By now the reactions to Nicholas Kristof’s piece at the New York Times are circulating the Internet. There are good arguments in favor and against blaming professors or the public or both. Rather than take one side or the other I thought it would make sense to give a couple of anecdotes that provide insight into this issue.
I am a full professor of psychology at the University of Houston interested in the brain bases of bilingualism. The divide between my interests and the public’s interest became very apparent to me when I sought to publish a book on the bilingual brain. At first, I thought I could become the next Steve Pinker or Dan Gilbert writing to the masses about the intricacies of the bilingual brain to an ever attentive audience. My dreams crashed into reality quite quickly. Agent after agent took the time to read my early proposals, but eventually turned me down. One even made it clear to me that I was “small potatoes” and that most publishers were looking for a Sarah Palin who had a name that would sell books. So I was nothing compared to Sarah Palin, at least in the book-selling world.
Eventually, I found Oxford University Press, which published an academic-trade book that could sell to both the professional and lay audience. The struggle was real as I wrote this book. It was hard to wring the academic out of me. Communicating complex ideas in more palatable ways was a difficult lesson to learn. Having taught undergraduate classes helped me to write better and vice-versa. But at most large recent research universities communicating to undergraduates is not the primary goal. Evaluations of our progress are based to a much greater extent on publications in academically reputable journals and on the research dollars we might obtain to do so. So teaching the public even the one we see on a daily basis can often take a back seat to the many other tasks that we have to complete in order to be successful.
More recently, I was reminded of the complexity of communicating what it means to be a professor to a very different audience. The Televisa Foundation asked me to present at an event at Burbank Middle School which is part of the Houston Independent School District. The foundation has established a new initiative to improve the academic success of English language learners. One of these initiatives is to have Live The Dream events at various schools in which public leaders come out and give motivational speeches to children who come from Spanish-speaking homes. I arrived early one morning on the assigned day. There I met the Mayor Pro-Tem of Houston, Ed Gonzalez, the principal of the school, Rosa E. Hernandez, and Dulce Maria, a Mexican actress and singer.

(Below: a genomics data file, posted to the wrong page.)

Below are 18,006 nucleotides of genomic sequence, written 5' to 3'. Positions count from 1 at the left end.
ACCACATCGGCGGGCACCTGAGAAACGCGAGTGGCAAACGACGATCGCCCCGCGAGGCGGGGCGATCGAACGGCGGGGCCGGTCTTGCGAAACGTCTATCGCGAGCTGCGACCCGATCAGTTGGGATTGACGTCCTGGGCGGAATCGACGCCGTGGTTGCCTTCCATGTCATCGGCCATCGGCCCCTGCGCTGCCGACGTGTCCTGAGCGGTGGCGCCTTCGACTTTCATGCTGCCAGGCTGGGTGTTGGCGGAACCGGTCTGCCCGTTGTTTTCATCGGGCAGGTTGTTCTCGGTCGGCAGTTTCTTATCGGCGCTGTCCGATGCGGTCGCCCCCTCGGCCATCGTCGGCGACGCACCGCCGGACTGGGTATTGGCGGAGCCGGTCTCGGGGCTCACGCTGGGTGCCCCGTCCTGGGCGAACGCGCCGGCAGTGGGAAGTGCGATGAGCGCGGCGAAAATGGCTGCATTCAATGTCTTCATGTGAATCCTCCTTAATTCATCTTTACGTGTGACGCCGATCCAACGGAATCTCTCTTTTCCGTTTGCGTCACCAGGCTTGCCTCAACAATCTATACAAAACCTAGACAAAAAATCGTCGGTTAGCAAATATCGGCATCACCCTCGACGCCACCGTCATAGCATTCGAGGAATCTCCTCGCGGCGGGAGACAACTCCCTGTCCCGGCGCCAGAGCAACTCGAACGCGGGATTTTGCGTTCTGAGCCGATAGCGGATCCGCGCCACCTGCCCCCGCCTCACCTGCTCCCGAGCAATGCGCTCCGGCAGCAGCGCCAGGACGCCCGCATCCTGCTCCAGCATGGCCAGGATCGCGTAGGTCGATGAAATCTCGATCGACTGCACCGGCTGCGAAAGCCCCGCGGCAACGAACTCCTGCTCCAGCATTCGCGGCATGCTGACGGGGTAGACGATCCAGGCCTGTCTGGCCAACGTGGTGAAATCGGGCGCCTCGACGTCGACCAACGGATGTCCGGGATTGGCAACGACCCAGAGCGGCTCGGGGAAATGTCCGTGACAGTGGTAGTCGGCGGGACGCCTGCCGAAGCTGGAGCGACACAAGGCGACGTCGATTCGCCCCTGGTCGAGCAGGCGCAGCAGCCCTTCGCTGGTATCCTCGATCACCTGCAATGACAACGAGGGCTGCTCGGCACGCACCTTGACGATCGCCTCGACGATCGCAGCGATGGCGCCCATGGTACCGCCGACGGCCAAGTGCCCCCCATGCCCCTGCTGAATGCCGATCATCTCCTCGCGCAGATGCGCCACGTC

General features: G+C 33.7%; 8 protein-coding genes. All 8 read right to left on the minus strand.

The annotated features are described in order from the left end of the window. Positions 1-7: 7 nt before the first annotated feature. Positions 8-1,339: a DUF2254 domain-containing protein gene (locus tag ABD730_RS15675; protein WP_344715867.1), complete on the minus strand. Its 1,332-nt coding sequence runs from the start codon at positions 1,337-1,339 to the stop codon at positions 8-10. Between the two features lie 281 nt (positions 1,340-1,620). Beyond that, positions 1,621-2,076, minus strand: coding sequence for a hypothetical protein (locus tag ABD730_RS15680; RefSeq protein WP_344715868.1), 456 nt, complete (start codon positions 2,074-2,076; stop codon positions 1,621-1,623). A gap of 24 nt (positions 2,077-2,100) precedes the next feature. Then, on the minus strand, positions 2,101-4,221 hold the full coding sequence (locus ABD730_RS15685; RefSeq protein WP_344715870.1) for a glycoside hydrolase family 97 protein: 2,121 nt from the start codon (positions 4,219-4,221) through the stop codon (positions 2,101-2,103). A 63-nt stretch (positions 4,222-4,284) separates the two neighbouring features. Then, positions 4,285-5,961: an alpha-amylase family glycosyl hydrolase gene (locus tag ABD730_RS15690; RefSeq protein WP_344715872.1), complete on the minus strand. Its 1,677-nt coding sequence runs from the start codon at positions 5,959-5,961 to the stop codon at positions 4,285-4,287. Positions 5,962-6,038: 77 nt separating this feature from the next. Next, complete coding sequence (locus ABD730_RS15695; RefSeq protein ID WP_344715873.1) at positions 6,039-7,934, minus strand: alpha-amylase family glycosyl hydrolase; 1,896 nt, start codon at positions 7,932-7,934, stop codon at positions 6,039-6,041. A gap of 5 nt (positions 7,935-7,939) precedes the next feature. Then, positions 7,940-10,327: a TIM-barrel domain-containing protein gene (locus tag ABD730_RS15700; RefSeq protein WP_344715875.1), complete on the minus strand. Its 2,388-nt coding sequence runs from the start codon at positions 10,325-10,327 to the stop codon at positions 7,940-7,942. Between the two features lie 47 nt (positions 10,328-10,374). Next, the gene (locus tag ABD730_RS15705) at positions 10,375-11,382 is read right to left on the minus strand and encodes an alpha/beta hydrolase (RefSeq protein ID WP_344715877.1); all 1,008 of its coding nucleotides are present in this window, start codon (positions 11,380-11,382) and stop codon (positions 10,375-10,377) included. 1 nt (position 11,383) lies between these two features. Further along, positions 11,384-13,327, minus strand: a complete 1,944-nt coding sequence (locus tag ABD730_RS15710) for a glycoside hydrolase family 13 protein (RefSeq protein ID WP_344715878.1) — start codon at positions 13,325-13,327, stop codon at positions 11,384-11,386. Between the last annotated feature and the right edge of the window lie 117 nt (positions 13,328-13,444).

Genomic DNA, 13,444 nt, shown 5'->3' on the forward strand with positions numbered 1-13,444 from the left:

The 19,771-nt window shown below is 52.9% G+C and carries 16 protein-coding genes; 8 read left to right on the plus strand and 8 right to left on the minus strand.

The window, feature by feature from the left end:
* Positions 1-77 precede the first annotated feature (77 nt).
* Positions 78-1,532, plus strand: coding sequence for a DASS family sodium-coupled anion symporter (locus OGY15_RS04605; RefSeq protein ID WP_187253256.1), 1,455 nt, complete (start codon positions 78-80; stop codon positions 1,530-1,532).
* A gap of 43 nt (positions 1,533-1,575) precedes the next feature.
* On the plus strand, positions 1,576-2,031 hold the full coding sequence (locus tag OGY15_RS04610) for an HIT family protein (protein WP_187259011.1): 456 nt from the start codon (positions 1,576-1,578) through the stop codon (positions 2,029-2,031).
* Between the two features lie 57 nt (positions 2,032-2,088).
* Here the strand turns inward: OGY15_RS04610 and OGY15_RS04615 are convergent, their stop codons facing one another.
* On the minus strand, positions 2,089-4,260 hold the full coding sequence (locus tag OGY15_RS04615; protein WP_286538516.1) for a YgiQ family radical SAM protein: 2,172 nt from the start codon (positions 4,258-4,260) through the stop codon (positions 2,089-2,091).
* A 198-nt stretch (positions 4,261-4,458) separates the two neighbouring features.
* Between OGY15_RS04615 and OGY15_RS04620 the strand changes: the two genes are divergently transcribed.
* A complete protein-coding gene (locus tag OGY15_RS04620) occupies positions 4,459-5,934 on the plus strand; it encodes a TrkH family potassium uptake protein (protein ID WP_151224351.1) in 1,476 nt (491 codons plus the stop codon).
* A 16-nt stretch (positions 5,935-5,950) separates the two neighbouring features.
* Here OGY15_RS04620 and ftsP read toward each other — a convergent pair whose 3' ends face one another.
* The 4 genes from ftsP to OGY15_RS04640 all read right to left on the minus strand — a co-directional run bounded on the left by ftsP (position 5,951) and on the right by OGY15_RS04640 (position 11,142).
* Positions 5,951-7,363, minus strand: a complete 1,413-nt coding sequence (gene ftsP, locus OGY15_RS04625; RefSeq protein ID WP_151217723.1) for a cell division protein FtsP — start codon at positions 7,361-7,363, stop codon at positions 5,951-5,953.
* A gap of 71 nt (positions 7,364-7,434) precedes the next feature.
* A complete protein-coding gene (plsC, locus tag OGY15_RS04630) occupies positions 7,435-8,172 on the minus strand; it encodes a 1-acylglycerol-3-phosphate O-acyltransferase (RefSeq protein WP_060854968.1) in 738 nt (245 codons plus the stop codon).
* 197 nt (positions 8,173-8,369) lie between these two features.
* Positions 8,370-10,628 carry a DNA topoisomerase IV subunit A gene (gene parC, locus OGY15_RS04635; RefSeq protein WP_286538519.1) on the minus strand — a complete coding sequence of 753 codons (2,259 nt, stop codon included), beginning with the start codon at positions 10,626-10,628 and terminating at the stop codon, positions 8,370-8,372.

It is fair to say that Dulce Maria stole the show. The children lined up to take pictures with her and listened carefully as she talked about achieving her dream. She talked about how she always wanted to sing and that how her role model was Alejandra Guzman, another Mexican singer. The funny thing is that everyone else there had a clear sense that they had found their life’s purpose in childhood. The mayor pro-tem talked about how he always wanted to make people’s lives better. The principal talked about how she used to play school when she was young.
What did I say? Well, in fact, I never dreamed of being a professor. When I was a little boy my biggest dream was to be an astronaut and my biggest concern was to look at my mom and ask, “Mom, can astronaut’s moms go up in the rocket ship with them when they go to the moon.”
Today, I am a professor, and I love what I do. But telling the narrative that brought me from a child interested in the stars to an adult interested in language in the brain is not straightforward. Most professors hope to inspire undergraduates and work regularly to inspire our graduate students to join academia. Maybe more of us should try to find a way to inspire children as well.
Arturo Hernandez is currently Professor of Psychology and Director of the Developmental Cognitive Neuroscience graduate program at the University of Houston. He is the author of The Bilingual Brain. His major research interest is in the neural underpinnings of bilingual language processing and second language acquisition in children and adults. He has used a variety of neuroimaging methods as well as behavioral techniques to investigate these phenomena which have been published in a number of peer reviewed journal articles. His research is currently funded by a grant from the National Institutes of Child Health and Human Development. Follow him on Twitter @DrAEHernandez.
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Image credit: Group of students in class paying attention to the teacher. © andresrimaging via iStockphoto.